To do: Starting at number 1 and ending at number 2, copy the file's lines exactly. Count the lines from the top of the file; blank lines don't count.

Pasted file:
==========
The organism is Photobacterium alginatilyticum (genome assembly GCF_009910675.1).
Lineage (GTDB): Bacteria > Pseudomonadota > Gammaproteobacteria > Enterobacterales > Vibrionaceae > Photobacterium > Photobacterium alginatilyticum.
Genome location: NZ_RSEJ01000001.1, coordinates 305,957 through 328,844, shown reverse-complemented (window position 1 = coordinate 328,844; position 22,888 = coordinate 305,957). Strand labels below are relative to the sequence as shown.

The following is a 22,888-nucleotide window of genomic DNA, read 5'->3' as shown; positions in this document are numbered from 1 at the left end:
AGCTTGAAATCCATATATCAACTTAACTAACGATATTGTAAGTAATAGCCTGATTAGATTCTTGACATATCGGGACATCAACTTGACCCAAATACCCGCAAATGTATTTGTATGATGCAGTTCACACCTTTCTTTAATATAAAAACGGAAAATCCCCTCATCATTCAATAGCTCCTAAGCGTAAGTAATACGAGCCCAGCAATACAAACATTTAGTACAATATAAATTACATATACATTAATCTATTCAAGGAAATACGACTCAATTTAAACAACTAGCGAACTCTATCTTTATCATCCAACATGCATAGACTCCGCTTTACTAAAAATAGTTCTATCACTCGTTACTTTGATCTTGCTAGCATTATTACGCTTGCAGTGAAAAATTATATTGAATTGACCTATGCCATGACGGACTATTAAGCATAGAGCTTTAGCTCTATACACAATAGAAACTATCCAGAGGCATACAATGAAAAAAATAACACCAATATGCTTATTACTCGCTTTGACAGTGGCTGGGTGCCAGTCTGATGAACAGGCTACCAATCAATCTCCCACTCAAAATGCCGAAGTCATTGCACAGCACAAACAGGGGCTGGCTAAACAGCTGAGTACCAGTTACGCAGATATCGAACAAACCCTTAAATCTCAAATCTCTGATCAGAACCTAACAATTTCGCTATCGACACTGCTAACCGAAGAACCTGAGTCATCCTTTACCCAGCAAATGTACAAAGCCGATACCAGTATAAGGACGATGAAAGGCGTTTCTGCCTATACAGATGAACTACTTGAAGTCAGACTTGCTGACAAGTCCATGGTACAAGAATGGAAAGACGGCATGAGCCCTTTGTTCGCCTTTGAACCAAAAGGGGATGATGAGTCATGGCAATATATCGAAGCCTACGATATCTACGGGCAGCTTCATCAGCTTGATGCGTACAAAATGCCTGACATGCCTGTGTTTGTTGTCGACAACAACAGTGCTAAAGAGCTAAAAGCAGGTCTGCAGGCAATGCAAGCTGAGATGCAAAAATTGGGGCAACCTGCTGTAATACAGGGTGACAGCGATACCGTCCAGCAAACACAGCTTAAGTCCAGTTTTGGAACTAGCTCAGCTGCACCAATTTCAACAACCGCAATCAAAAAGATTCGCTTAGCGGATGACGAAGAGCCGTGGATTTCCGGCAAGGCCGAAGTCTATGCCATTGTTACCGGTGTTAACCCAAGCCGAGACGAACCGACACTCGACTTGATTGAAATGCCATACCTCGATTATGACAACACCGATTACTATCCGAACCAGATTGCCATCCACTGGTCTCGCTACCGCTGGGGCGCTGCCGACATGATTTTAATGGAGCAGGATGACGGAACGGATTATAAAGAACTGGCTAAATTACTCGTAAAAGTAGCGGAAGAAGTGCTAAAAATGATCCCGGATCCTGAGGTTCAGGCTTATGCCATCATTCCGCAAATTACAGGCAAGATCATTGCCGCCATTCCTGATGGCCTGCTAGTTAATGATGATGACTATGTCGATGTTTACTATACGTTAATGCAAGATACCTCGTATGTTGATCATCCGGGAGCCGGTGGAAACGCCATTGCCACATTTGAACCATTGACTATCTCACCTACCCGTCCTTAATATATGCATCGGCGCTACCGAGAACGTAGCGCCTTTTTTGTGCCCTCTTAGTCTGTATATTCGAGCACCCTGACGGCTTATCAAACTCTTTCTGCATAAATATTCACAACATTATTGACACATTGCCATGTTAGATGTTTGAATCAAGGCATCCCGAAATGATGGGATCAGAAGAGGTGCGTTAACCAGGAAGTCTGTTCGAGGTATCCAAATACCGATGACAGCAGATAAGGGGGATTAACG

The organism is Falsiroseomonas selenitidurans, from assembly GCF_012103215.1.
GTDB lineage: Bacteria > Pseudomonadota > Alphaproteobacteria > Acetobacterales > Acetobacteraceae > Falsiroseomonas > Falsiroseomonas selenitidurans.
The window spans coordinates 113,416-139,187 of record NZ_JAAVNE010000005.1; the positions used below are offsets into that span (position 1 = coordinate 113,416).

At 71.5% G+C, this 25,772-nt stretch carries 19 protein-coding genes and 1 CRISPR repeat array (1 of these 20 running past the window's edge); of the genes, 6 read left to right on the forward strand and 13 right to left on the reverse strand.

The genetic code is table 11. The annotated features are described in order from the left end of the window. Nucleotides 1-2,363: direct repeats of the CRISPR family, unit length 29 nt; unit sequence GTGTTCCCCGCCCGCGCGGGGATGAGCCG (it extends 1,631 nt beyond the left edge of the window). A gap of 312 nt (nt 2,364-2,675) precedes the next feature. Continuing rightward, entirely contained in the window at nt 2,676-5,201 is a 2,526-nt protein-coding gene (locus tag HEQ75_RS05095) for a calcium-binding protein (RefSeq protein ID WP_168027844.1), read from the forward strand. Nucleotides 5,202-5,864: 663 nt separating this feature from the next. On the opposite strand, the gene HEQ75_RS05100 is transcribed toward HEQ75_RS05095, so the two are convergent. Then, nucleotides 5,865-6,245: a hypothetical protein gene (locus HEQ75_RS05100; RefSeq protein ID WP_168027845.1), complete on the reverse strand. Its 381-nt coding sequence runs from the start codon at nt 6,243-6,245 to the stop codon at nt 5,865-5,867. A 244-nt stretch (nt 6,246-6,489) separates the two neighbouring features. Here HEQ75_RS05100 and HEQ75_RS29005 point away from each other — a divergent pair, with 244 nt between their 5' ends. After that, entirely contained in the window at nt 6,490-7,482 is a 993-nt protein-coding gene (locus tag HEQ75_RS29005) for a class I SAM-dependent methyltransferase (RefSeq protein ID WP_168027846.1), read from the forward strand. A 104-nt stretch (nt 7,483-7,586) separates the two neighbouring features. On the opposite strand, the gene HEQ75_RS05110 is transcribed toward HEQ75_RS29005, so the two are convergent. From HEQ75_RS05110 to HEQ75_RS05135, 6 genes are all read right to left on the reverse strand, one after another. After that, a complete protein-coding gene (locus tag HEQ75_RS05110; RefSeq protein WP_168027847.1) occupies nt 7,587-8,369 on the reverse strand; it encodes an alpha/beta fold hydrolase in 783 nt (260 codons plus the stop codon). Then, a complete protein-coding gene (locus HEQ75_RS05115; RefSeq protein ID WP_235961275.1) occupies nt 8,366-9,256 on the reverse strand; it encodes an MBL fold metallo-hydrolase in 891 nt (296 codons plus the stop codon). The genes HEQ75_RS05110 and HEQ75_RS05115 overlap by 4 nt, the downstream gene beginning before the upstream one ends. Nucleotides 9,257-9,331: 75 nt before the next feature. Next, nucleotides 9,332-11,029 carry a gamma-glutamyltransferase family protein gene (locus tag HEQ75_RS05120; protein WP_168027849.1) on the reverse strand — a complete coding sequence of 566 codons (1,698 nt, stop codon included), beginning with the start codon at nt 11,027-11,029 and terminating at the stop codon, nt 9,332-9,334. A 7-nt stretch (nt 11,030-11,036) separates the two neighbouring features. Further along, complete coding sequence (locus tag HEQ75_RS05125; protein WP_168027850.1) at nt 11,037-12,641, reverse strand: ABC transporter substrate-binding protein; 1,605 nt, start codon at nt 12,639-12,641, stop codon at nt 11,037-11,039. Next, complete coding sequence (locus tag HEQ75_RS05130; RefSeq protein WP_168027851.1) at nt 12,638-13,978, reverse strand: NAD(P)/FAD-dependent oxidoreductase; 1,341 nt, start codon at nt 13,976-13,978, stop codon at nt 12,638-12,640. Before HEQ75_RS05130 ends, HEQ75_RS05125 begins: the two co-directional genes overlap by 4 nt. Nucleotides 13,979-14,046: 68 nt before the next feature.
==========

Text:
The organism is Photobacterium alginatilyticum (genome assembly GCF_009910675.1).
Lineage (GTDB): Bacteria > Pseudomonadota > Gammaproteobacteria > Enterobacterales > Vibrionaceae > Photobacterium > Photobacterium alginatilyticum.